He also wants to restore the Poor Farm Cemetery. Over the past five years, Riepe has cleaned up the cemetery, groomed the grounds, created an arboured entry, and installed markers at all 176 graves, transforming what was an overgrown field into a recognizable cemetery. Next summer, he hopes to add names and dates to the markers. He still has about 12 people left to identify at the cemetery.
Proceeds from his books go toward these restoration efforts.
Riepe's second book in the "Raw Deals" series is called "Wrong Turns: The Trials and Tribulations of Harvey R. Stull." It tells the tale of a Civil War veteran from Iowa, Harvey Stull, who relocates to Minnesota after the war. Seeking his fortune in farming, he tries desperately to keep his wife, Josie, happy in her new surroundings, but continued challenges test their marriage-and Harvey's character. Ultimately, he decides to return to Iowa, not knowing that fate had something completely different, and much more tragic, in store for him.
"Wrong Turns" is a bit different from "Rough on Rats," Riepe says, though there are some definite similarities. Like "Rough on Rats," "Wrong Turns" is a historical fiction, murder-mystery novel. It's based on real people and real events, but some characters and situations have been made up for storytelling purposes.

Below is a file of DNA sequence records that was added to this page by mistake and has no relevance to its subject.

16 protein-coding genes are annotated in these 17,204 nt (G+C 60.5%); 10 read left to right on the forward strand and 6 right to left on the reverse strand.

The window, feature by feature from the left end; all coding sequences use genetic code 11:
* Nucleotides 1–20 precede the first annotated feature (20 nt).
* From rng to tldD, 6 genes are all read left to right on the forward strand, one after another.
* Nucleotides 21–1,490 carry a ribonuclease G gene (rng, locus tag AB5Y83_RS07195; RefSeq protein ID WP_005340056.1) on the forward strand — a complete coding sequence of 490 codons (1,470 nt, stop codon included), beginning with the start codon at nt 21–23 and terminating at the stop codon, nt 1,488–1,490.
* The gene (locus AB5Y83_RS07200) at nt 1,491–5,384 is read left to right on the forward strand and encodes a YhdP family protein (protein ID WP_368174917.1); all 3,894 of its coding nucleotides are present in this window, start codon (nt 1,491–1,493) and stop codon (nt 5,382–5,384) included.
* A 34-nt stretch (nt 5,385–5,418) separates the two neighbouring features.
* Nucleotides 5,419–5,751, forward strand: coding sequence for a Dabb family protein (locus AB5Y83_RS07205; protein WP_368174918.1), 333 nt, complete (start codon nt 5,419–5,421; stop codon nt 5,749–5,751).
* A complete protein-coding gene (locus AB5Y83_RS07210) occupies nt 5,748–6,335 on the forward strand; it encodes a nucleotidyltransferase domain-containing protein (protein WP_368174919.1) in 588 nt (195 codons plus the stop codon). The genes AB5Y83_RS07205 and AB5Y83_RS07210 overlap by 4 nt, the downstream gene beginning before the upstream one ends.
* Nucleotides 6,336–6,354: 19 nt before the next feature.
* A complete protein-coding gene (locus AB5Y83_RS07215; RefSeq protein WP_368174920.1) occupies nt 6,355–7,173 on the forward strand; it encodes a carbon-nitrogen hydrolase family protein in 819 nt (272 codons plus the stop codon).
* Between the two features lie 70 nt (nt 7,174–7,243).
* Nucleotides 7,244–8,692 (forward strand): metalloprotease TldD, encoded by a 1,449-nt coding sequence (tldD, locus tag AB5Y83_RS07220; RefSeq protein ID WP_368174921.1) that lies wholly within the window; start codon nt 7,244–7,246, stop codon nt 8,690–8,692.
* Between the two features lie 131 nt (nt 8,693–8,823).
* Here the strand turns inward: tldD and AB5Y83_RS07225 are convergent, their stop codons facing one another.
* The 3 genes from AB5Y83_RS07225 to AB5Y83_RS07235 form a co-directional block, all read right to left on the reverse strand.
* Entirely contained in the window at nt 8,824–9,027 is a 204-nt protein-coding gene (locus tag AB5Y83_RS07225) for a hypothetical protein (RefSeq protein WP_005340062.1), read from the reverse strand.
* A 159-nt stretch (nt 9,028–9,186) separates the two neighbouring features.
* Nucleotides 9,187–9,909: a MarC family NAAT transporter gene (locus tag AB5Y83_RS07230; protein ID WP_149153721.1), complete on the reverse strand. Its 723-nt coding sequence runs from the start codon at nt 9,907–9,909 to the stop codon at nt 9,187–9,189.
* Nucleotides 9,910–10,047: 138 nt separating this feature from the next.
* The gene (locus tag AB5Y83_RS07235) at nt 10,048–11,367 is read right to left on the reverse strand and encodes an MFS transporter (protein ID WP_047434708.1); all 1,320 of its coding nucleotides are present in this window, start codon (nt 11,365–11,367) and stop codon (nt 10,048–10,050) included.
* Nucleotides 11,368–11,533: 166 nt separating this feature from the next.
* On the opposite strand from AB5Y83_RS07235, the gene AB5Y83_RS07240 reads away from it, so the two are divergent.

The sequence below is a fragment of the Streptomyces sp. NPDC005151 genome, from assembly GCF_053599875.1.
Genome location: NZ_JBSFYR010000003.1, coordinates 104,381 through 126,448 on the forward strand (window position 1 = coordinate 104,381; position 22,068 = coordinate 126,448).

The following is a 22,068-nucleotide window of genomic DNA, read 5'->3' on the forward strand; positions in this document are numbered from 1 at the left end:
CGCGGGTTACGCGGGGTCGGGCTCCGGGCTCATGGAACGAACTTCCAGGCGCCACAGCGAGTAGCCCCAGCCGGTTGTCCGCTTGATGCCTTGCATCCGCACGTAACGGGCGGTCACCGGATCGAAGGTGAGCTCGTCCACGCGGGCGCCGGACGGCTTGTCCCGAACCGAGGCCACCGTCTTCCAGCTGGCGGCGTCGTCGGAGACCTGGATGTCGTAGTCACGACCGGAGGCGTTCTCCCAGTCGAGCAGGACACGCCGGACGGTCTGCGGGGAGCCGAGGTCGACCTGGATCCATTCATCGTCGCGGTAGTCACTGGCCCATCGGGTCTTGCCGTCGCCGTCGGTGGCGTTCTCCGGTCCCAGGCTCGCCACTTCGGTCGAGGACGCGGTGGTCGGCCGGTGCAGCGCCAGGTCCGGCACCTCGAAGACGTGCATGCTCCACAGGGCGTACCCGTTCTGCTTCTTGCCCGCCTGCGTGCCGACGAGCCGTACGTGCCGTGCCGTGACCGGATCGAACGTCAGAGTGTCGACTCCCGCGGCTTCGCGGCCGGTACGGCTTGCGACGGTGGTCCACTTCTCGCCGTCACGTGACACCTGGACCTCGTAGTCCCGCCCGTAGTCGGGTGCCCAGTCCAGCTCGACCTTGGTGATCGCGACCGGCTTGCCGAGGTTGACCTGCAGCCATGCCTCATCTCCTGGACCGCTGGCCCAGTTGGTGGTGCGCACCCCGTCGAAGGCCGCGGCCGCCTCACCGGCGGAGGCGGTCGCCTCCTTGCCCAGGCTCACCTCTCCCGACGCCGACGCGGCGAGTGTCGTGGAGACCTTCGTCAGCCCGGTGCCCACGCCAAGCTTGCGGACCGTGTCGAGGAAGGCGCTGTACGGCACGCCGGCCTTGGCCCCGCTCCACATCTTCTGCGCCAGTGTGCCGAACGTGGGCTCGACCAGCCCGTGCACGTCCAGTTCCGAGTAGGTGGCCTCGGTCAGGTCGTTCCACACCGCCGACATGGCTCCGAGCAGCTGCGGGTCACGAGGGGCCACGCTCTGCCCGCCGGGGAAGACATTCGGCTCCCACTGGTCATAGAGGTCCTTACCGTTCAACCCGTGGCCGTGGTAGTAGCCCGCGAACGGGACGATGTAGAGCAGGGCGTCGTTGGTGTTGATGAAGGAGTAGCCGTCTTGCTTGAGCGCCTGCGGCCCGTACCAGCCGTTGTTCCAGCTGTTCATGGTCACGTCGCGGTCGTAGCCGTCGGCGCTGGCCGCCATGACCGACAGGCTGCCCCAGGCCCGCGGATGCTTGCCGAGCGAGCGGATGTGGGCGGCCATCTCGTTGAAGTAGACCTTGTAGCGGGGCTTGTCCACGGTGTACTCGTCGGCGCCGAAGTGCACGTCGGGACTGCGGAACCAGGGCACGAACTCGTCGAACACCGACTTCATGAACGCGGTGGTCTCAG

In "Wrong Turns," Harvey is murdered, and, as Riepe did with Buck's murder in "Rough on Rats," he lets the reader determine who did it, and why, by examining clues and little hints that he has peppered throughout the text. In real life, no one was ever convicted of Harvey's murder, but Riepe says "there were several people who could have done it."
Most of the story takes place in Bluffton and New York Mills. Harvey and Josie are among a group of about 100 other settlers who traveled to the area from Iowa on horse-drawn buckboards and covered wagons. As the wagon train arrives in New York Mills, the characters find a few dilapidated boarding houses, a rickety hotel and a general store built around three sawmills.
"It was an ideal situation for nobody, at that time," Riepe says. "Harvey wanted to be a farmer. He wanted to be out in the country. His wife Josie didn't care for it and stayed in the new town of New York Mills. She was not satisfied or happy with the lifestyle that Harvey wanted them to have, so they separated. I tell their story. Toward the end, they want to get back together, but it's too late."
Like "Rough on Rats," "Wrong Turns" includes other real-life characters that Riepe learned about from his research into the Poor Farm Cemetery. Interestingly, and controversially, the main character isn't one of those buried there - at least Riepe doesn't think so.
In researching Harvey, Riepe found historical records indicating that there was a cemetery in Bluffton at the time of Harvey's death, and he believes that is where his main character was laid to rest. He has used dowsing in the area where he believes the cemetery was located, and says he has found unmarked graves there. That area is now a city park, and Riepe said that Bluffton city officials, after bringing in an archaeologist who could not confirm his findings, deny that a cemetery ever existed there.